Lesson 4 of 7 - optimize your relationships

Manage Excessive
Jealousy in Yourself
or Others

By Peter K. Gerlach, MSW
Member NSRC Experts Council

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The Web address of this article is https://sfhelp.org/relate/jealousy.htm

Updated  02-12-2015

      Clicking underlined links below will open a new window. Other links will open  an informational popup, so please turn off your browser's popup blocker or allow popups from this nonprofit Web site. If your playback device doesn't support Javascript, the popups may not display. Follow underlined links after finishing this article to avoid getting defocused and lost..

      This article offers (a) perspective on jealousy and envy; and options for (b) reducing significant jealousy in yourself, and (c) responding to significant envy or jealousy in someone else. The article assumes you're familiar with:

  • the intro to this Web site and the premises underlying it

  • self-improvement Lessons 1 thru 4 ,

  • Q&A on relationships, and...

  • frameworks for analyzing and resolving typical relationship problems.


      Try saying your definitions of jealousy and envy out loud, as through to a pre-teen. Do you recall what they each feel like? Have you met anyone who seemed "too jealous" or "too envious"? If so, how do you feel about such people? How do you react? Would people who know you describe you as jealous or envious?

      Let's say that envy is the normal human emotion of longing (passively) to have something of value held by someone else. The something can be...

  • material, like a vehicle, appliance, home, or jewelry,

  • abstract, like wealth, fame, power, prestige, priority, friendship, love, opportunity, experience, or health;

  • a personal gift or trait, like humor, self confidence, faith, intelligence, rhythm, or serenity; or...

  • a physical trait like attractiveness, clear skin, striking eyes, beautiful hair, a slender waist, washboard abs, a golden tan, a gorgeous smile, etc.; or...

  • a wonderful mate and marriage, a gifted child, and/or high-nurturance family.

      Let's further say that jealousy is like envy, with some mix of these:

entitlement - "I deserve to have what you have";

frustration at not getting what you want, need, or deserve;

blaming someone, God, and/or "fate";

hurt, resentment, and anger about this; and maybe...

guilt and/or shame that you feel these things and have related "bad" thoughts.

The Surface Problem

      Jealousy and envy range from mild and occasional to chronic and consuming. They can focus on one or two things or a wide range of items. They can stress persons, relationships, families, and whole countries. We'll focus here on options for (a) reducing personal jealousy, and (b) reacting to someone else's jealousy. In each case, excessive jealous thoughts and feelings are symptoms of several primary problems.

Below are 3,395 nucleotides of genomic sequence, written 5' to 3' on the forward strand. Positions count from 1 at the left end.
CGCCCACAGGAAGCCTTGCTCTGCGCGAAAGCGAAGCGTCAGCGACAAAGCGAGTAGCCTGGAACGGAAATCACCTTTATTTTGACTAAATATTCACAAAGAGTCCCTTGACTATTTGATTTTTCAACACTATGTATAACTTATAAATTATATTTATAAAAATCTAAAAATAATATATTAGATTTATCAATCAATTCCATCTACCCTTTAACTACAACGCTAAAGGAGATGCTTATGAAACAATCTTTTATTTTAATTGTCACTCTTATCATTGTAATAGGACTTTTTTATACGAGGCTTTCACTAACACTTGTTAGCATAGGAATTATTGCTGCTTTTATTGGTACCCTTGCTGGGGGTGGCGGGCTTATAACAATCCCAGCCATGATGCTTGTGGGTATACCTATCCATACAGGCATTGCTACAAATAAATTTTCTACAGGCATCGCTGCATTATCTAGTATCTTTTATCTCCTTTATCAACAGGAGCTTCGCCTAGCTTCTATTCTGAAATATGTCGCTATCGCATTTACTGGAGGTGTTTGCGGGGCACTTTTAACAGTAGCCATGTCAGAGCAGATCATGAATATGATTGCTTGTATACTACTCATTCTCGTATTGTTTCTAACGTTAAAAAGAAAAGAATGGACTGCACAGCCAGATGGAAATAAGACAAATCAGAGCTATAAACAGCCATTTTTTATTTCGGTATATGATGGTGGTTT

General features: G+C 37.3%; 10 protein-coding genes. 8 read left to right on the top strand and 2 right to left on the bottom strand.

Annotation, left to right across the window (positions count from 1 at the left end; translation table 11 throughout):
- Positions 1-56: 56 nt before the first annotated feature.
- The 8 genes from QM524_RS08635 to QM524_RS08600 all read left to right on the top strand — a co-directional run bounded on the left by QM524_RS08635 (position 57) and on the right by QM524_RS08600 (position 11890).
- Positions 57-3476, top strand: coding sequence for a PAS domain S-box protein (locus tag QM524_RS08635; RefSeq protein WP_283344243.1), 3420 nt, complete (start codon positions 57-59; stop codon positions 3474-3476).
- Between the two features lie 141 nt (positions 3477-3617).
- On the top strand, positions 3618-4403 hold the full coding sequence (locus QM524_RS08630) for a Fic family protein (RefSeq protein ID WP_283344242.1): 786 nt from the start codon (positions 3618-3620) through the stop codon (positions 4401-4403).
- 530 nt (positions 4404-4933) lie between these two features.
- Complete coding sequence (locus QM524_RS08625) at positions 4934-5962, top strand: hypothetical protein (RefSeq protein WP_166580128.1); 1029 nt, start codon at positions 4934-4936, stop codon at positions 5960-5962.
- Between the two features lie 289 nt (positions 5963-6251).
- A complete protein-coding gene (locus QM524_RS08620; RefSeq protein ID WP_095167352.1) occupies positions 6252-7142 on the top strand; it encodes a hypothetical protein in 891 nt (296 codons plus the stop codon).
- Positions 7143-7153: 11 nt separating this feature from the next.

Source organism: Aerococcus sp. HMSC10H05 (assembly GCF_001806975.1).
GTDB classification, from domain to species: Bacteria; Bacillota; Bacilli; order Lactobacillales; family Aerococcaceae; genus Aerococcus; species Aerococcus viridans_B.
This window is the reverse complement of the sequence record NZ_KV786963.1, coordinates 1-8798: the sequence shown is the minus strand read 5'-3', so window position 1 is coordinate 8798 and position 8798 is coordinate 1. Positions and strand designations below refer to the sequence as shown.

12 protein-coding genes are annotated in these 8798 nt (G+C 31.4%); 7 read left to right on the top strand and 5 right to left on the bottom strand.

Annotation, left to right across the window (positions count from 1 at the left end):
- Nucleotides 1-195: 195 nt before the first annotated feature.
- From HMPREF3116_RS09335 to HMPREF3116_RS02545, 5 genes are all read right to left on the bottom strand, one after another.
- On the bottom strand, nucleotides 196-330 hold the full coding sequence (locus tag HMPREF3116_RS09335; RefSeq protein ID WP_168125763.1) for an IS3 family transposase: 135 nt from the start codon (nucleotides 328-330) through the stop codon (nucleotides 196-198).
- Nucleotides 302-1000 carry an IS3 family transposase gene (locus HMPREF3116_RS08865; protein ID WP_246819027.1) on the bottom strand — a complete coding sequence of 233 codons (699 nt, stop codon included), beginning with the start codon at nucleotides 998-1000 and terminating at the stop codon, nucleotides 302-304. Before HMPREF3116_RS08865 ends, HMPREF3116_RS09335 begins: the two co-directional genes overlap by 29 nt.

The Primary Problems

      To understand significant jealousy, try out the idea that normal personalities are composed of interactive ''subselves,'' like talented players in an orchestra or sports team. One universal subself excels at effective leadership, and can be called your true Self. S/He makes consistently wise short and long-term decisions if allowed to by other subselves.

      Many survivors of traumatic childhoods develop a group of short-sighted subselves who distrust the resident true Self and disable it in stressful situations. One such subself specializes in causing thoughts and feelings of jealousy and/or envy. Another may focus on feelings of entitlement. A third may promote whining, and another, feelings of being a victim and/or martyr. These common subselves are usually trying to protect powerful shamed and scared Inner Children. When active, subselves like these can be called a false self.

      Implication - from this view, one real problem causing excessive jealousy and envy is one or more well-meaning subselves distrusting and disabling the true Self. Notice your reaction to this idea. Does it seem credible? If not, read this letter to you, and try this safe, interesting experience

      The larger problem is having inherited up to six psychological wounds from early-childhood abandonment, neglect, and abuse. Lesson 1 in this nonprofit Website focuses on how to assess for and reduce these wounds. A related problem may be that the "jealous" (wounded) person lives and perhaps works in low-nurturance settings which promote these wounds and hinder effective healing. The person is usually unaware of these problems or protectively denies them.